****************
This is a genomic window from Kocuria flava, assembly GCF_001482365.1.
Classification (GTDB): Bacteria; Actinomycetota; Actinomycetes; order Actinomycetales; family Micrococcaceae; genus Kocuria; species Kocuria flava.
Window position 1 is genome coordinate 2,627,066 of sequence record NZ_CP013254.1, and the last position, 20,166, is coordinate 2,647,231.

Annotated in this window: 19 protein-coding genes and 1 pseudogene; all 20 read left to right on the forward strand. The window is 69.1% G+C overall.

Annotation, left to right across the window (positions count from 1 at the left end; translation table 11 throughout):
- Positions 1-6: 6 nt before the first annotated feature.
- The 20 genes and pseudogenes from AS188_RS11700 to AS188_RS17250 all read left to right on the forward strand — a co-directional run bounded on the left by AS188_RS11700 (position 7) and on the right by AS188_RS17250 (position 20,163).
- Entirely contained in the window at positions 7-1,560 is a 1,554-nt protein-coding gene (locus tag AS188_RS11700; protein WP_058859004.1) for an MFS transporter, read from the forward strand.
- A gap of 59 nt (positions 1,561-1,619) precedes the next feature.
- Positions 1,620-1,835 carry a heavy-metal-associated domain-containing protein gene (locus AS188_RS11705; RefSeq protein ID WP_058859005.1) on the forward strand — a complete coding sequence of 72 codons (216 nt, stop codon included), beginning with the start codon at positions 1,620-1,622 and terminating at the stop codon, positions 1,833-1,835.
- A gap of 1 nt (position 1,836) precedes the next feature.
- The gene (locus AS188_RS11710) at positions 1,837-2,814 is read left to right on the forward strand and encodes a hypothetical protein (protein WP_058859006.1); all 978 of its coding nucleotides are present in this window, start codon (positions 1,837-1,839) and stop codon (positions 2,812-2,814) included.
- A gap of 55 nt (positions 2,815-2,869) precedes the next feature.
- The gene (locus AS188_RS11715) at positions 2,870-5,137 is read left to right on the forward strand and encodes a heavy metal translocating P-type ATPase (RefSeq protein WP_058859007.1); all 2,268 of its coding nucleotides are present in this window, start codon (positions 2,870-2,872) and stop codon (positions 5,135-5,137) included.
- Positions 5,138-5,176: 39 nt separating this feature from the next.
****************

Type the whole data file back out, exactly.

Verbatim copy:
This is a genomic window from Kocuria flava, assembly GCF_001482365.1.
Classification (GTDB): Bacteria; Actinomycetota; Actinomycetes; order Actinomycetales; family Micrococcaceae; genus Kocuria; species Kocuria flava.
Window position 1 is genome coordinate 2,627,066 of sequence record NZ_CP013254.1, and the last position, 20,166, is coordinate 2,647,231.

Annotated in this window: 19 protein-coding genes and 1 pseudogene; all 20 read left to right on the forward strand. The window is 69.1% G+C overall.

Annotation, left to right across the window (positions count from 1 at the left end; translation table 11 throughout):
- Positions 1-6: 6 nt before the first annotated feature.
- The 20 genes and pseudogenes from AS188_RS11700 to AS188_RS17250 all read left to right on the forward strand — a co-directional run bounded on the left by AS188_RS11700 (position 7) and on the right by AS188_RS17250 (position 20,163).
- Entirely contained in the window at positions 7-1,560 is a 1,554-nt protein-coding gene (locus tag AS188_RS11700; protein WP_058859004.1) for an MFS transporter, read from the forward strand.
- A gap of 59 nt (positions 1,561-1,619) precedes the next feature.
- Positions 1,620-1,835 carry a heavy-metal-associated domain-containing protein gene (locus AS188_RS11705; RefSeq protein ID WP_058859005.1) on the forward strand — a complete coding sequence of 72 codons (216 nt, stop codon included), beginning with the start codon at positions 1,620-1,622 and terminating at the stop codon, positions 1,833-1,835.
- A gap of 1 nt (position 1,836) precedes the next feature.
- The gene (locus AS188_RS11710) at positions 1,837-2,814 is read left to right on the forward strand and encodes a hypothetical protein (protein WP_058859006.1); all 978 of its coding nucleotides are present in this window, start codon (positions 1,837-1,839) and stop codon (positions 2,812-2,814) included.
- A gap of 55 nt (positions 2,815-2,869) precedes the next feature.
- The gene (locus AS188_RS11715) at positions 2,870-5,137 is read left to right on the forward strand and encodes a heavy metal translocating P-type ATPase (RefSeq protein WP_058859007.1); all 2,268 of its coding nucleotides are present in this window, start codon (positions 2,870-2,872) and stop codon (positions 5,135-5,137) included.
- Positions 5,138-5,176: 39 nt separating this feature from the next.